“My ego had vanished: no more separation or representation, only the silent presentation of everything. No more value judgments; only reality. No more time; only the present. No more nothingness; only being. There was no faith, no hope, no sense of promise. There was only everything—the beauty, truth, and presence of everything. And that was far more than enough!”
“It lasted only a few seconds. When I caught up with my friends, I said nothing to them of what I had just experienced. It was time to go home. My life resumed—or rather, continued to follow—its usual course.”
I envy Comte-Sponville. I long for that type of spiritual experience. And there are times when I’ve come close. The first time, perhaps, when I was nineteen or twenty, hitchhiking back from Boston to Alabama during Christmas break, stranded at 2:00 am on a back road in southern New Jersey all alone under the clear night sky, feeling small and yet connected to something larger than myself, feeling as alive as I had ever felt as I walked alone (and yet not alone) in darkness along the road and into the future with a sense of immense peace and excitement and joy.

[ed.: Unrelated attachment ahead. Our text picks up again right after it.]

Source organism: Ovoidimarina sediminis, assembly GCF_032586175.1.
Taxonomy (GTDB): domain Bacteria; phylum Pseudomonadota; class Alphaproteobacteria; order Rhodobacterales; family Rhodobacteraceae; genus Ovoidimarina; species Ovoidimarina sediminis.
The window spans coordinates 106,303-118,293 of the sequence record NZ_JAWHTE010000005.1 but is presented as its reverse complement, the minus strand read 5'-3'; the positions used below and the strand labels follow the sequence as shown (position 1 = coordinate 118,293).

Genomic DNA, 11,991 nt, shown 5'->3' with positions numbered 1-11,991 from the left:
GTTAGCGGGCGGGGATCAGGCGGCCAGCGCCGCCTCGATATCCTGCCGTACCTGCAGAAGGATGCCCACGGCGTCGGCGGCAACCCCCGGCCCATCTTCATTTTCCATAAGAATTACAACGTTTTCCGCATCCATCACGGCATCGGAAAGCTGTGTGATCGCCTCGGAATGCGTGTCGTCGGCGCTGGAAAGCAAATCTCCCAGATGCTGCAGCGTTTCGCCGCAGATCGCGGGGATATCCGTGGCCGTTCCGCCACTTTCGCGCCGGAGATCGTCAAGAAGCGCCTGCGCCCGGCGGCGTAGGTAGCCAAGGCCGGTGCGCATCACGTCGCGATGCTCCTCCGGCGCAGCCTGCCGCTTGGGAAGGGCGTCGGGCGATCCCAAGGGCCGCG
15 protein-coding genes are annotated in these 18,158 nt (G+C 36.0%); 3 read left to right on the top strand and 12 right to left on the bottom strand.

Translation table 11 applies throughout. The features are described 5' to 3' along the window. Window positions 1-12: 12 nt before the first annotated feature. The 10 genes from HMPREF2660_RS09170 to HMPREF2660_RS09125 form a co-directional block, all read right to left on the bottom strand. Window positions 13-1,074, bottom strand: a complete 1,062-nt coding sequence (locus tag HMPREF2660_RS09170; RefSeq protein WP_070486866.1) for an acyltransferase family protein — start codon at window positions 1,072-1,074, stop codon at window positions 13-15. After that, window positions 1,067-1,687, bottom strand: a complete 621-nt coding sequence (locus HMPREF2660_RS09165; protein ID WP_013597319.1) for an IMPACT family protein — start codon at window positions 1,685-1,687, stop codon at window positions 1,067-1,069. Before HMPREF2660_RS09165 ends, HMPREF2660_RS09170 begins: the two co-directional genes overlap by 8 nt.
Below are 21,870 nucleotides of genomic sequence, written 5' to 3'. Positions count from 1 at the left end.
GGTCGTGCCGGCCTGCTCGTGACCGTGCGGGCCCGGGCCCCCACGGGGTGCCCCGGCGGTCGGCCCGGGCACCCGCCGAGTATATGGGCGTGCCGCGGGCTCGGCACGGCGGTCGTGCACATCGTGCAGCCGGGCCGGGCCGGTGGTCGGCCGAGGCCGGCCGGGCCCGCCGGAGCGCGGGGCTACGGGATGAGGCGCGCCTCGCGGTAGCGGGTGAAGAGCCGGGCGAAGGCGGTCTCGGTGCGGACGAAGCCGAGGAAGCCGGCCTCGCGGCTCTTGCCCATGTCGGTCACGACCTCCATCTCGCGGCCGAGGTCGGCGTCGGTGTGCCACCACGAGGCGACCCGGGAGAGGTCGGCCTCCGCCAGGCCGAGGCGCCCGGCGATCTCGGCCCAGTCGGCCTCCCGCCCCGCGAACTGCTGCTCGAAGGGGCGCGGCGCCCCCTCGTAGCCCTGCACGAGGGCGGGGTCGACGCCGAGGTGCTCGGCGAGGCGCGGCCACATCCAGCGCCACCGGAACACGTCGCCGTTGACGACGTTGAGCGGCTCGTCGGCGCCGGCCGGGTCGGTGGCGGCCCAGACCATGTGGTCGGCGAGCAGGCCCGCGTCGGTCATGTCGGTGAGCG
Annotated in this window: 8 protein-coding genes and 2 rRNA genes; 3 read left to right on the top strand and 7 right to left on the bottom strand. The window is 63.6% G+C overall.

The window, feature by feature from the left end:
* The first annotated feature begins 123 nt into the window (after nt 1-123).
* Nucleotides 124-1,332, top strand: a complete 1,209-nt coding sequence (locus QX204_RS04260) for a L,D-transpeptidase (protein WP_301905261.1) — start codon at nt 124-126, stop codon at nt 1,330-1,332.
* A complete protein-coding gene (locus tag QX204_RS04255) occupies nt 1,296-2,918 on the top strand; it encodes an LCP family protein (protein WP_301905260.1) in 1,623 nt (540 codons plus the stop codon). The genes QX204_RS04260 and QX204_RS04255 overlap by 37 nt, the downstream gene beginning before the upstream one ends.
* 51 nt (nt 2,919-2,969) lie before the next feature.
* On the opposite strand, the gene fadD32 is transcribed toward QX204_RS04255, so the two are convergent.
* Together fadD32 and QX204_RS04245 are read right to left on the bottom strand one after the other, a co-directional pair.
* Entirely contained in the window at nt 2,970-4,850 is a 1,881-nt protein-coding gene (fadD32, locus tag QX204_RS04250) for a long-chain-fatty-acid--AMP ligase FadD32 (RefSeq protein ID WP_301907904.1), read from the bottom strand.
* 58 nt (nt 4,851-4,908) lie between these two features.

And I know that many of you have had similar experiences, regardless of whether or not you chose to call them spiritual or mystical. Holding your newborn child for the first time. Sitting beside a dying parent. Listening to music that touched your soul. Walking in the woods. Standing beneath the starry night sky.
Sometimes we’re lucky (or blessed by grace) and these spiritual experiences just happen—unsought and unbidden.
But spirituality, I believe, also takes practice. Spirituality takes intention. It takes attention. It takes imagination and intuition. It takes learning how to turn off, at least for a while, the part of our brains that focuses on analyzing and categorizing and criticizing and dissecting the world and everything in it.